Month: June 2014

Hoc Est Corpus Meum

In honor of yesterday’s feast of Corpus Christi, in some Latin liturgical calendars, here is a narration of my experience leading up to my first communion.  I remember how I described those events at the time, without Christian jargon which was then unfamiliar to me, because of the impression they made on me, both because of their force and because of how unexpected they were.

When I decided to become a Christian, I started visiting churches on Sunday mornings, and in the course of four weeks I visited three churches, one a Calvary Chapel and the other two both Presbyterian churches.  I think none of these churches offered communion more than once per month, but in four consecutive weeks I was offered communion three times. (more…)

Advertisements

The Miracle of Communication

I am a convert to Christianity, out of an aggressive form of postmodernism which denied any subject-independent reality.  In other words, my world’s only mine and your world’s yours, and how dare you tell me anything about the way my world is!  I thought we are really locked into our own separate worlds, and never the twain shall meet.

Such an extreme version of postmodernism ran into a problem: communication.  Somehow, people who have never had unmediated access to each other’s experiences of world, figure out a way to share ideas and describe experiences in ways the other can understand.  And this happens all the time.  It’s not even considered particularly remarkable. (more…)

Gratitude

It is a common false belief that when things are going the way we want, then it’s God’s kindness to us, but when things are going contrary to our wishes, then it’s the devil or the world or some other oppositional force.  Some times God gives us difficulties that we need, and sometimes he allows things to go the way we want even when that is harmful for us.  But when things do go well for us, we can be grateful for his goodness, all the same.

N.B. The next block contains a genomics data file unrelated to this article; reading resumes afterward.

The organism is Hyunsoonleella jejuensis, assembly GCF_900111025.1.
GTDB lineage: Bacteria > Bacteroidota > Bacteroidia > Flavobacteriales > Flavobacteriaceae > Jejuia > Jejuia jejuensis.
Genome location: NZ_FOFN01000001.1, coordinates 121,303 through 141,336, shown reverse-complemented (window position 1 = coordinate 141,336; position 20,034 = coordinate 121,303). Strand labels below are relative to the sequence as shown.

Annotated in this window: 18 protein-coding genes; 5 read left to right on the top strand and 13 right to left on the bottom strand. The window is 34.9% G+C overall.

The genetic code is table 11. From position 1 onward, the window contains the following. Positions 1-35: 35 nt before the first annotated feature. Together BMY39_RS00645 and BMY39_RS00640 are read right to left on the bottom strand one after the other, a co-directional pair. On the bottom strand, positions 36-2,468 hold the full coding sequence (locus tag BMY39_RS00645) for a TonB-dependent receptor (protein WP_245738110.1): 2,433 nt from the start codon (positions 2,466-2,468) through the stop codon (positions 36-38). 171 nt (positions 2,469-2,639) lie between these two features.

Moving tally:

  • Caring landlords who are willing to do work on the house we’ve rented, and they’re also Christian.
  • A sublet that we rented for longer than we thought we’d need, which is now coming in handy.
  • First church visited in town seems very good, and also happens to fulfill most of my and my wife’s preferences.  (We accept a broad range of Christians and churches that we will worship with, but we also have a long list of less essential things that we prefer, such as that the congregation will accept theology nerds…)
  • Found good new primary care doctor on first try.
  • 10th anniversary.

Moving is still a painful experience, but these good parts have been surprising (okay, apart from the anniversary; we saw that one coming).  Thank you, God, for your kindness in providing us with what we need!

A Starting Point for Practical Ecumenism

In response to my long essay about the similarity, or lack thereof, between the earliest Christians and various denominations today, one commentator, Anna, offered insights which can jump-start practical ecumenical discussion among Christians.  In her first comment, she opened the door to a principled ecumenism with a rejection of the extremes, both of judgmental conservatism and of mindless liberalism:

But I would like to suggest that there is a middle ground in between “you’re going to hell” and “all paths are equal”. The middle route says, “Yes, it does matter; but you’re not screwed if you get it wrong.”